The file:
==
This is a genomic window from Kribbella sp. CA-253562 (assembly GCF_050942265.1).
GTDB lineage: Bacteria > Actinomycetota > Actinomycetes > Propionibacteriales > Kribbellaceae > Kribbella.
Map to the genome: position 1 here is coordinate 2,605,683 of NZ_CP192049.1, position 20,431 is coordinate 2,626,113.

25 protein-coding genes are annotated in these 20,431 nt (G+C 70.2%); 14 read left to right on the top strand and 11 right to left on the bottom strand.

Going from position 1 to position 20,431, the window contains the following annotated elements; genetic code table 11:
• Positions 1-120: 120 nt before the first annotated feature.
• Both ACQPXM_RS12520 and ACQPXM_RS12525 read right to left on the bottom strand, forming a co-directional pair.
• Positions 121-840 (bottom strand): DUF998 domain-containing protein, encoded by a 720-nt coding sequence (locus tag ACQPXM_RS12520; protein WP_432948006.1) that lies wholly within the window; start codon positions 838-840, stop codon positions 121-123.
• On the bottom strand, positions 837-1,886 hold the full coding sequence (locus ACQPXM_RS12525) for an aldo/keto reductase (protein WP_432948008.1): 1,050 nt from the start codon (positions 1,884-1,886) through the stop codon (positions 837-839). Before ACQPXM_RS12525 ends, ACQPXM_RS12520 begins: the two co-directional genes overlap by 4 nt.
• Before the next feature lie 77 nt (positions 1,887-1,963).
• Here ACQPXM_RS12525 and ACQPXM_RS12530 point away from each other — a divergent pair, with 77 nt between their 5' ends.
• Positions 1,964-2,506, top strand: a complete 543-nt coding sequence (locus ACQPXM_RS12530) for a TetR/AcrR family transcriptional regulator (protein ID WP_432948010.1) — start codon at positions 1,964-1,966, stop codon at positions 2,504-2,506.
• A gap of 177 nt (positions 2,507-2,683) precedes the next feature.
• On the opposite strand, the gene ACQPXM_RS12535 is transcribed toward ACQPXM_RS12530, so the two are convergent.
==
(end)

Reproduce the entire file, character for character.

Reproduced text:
This is a genomic window from Kribbella sp. CA-253562 (assembly GCF_050942265.1).
GTDB lineage: Bacteria > Actinomycetota > Actinomycetes > Propionibacteriales > Kribbellaceae > Kribbella.
Map to the genome: position 1 here is coordinate 2,605,683 of NZ_CP192049.1, position 20,431 is coordinate 2,626,113.

25 protein-coding genes are annotated in these 20,431 nt (G+C 70.2%); 14 read left to right on the top strand and 11 right to left on the bottom strand.

Going from position 1 to position 20,431, the window contains the following annotated elements; genetic code table 11:
• Positions 1-120: 120 nt before the first annotated feature.
• Both ACQPXM_RS12520 and ACQPXM_RS12525 read right to left on the bottom strand, forming a co-directional pair.
• Positions 121-840 (bottom strand): DUF998 domain-containing protein, encoded by a 720-nt coding sequence (locus tag ACQPXM_RS12520; protein WP_432948006.1) that lies wholly within the window; start codon positions 838-840, stop codon positions 121-123.
• On the bottom strand, positions 837-1,886 hold the full coding sequence (locus ACQPXM_RS12525) for an aldo/keto reductase (protein WP_432948008.1): 1,050 nt from the start codon (positions 1,884-1,886) through the stop codon (positions 837-839). Before ACQPXM_RS12525 ends, ACQPXM_RS12520 begins: the two co-directional genes overlap by 4 nt.
• Before the next feature lie 77 nt (positions 1,887-1,963).
• Here ACQPXM_RS12525 and ACQPXM_RS12530 point away from each other — a divergent pair, with 77 nt between their 5' ends.
• Positions 1,964-2,506, top strand: a complete 543-nt coding sequence (locus ACQPXM_RS12530) for a TetR/AcrR family transcriptional regulator (protein ID WP_432948010.1) — start codon at positions 1,964-1,966, stop codon at positions 2,504-2,506.
• A gap of 177 nt (positions 2,507-2,683) precedes the next feature.
• On the opposite strand, the gene ACQPXM_RS12535 is transcribed toward ACQPXM_RS12530, so the two are convergent.